• One way would be to repeal the law or tighten the criteria under which one can sue the media. After all, there is such thing as freedom of speech in that piece of paper called The Constitution. Not that anyone pays attention to it anyway.

        • I am an American and I have read a couple of examples where media has been sued. It is not as widespread as in Armenia and is not done as selectively. Most people, including public figures, will not go through the process of a lawsuit because it will attract undue attention and will be seen as an attempt to silence media.

          here is a very and excellent recap of what is done in the US: http://en.wikipedia.org/wiki/Libel#Libel

          I cannot speak for other countries.

          • And I am from Eastern Europe, i.e. Armenia.

            And being a member of Council of Europe Armenia is given certain privileges. Any Armenian citizen or any Armenian company/organization can take a case to European court, which is believed to be independent and fair.

            Well, I believe any Armenian media that thinks it is being silenced or is not in agreement with the verdict made by the local court, or for any other valid similar reason can take any case to European court.

            Many cases against the Armenian state were won just recently in European court.

          • @IA
            if you claim to be “american” then please dont blog about ARMENIA or say you are ARMENiAN anymore. I take it as an insult to my Haykakan identity and to my homeland Hayastan.

            if you want to be amerikaci, then ara go be amerika, irenq qez en spasum vor bow down anes irenc.
            any so-called Hay out there who claims another identity along side ARMENIAN, is insulting the history of Armenian people and nation.

          • @AIm, we certainly saw, with the example of the A1Plus and the implementation of the verdict by the European Court by the Armenian government. That sole example should be enough to see how seriously the Armenian government takes the decisions made as a result of the EC membership.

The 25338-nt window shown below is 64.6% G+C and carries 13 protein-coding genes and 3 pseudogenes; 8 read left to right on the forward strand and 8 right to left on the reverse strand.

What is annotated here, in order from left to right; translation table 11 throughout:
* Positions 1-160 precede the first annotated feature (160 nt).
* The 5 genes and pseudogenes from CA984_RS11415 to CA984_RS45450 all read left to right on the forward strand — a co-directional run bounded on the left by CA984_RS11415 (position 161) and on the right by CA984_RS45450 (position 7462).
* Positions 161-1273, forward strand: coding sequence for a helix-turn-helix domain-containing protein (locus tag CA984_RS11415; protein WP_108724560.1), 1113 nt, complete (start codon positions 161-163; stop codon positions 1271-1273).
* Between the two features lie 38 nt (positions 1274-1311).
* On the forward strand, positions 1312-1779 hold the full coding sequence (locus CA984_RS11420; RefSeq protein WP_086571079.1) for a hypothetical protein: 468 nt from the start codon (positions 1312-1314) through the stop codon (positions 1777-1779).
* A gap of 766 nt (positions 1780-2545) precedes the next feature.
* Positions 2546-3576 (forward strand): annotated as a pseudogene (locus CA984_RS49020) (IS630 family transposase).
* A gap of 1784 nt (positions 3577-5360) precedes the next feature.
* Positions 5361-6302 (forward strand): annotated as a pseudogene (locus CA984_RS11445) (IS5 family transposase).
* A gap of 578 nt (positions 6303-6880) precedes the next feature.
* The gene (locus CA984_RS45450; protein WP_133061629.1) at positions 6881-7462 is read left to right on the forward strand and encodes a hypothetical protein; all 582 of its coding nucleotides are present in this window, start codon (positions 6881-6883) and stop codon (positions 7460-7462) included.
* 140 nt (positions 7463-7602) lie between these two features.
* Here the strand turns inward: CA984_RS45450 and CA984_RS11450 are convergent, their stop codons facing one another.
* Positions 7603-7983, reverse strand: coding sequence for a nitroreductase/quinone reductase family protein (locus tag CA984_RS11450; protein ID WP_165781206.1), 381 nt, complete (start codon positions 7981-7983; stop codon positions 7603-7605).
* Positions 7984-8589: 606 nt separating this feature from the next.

If after that anyone thinks that the Armenian government or former and current apparatchiks care about freedom of speech, I would be very surprised.

      • I think the law is OK, in fact, I’d be against revising it any further, because in reality there are two problems:
        1. Armenian media lack professionalilsm
        2. Courts will rule against the media even if their guilt has not been proven, because our courts are not independent.

        Here’s the opinion of Mesrop Harutyunian, highly respected and independent media expert, who says “The guilt of the law is not proven” http://media.am/mesrop-harutyunyan-law

    • @A.im
      sure there is, put a bu**et in his head…problem solved !

      recently I was watching tom cruise film “Valkyrie” (2008) on tv. its about the plot of killing the dicatator (the fuhrer) hitler and taking back germany from his nazi-ss-geshtapo evil regime and there is a scene where the explosive expert says to col. shtaffenberg: any problem on earth can be solved with a careful application of high-explosives.

      I think you all can figure out what I’m trying to incite here

      • Andranik, calls for violence and acts of terror are not welcome on this blog. Please consider carefully your words, because I might be forced to ban further comments along these lines.

        P.S. Nothing personal, just business :))))

        • @observer
          but not even for “special” needs person as robik mobik :(
          there is an old saying: sometimes the blood of tyrants are required to bring about a revolutionary change

          the guy in the movie is very correct
          “any problem on earth can be solved with a careful application of high-explosives”

Comments are closed.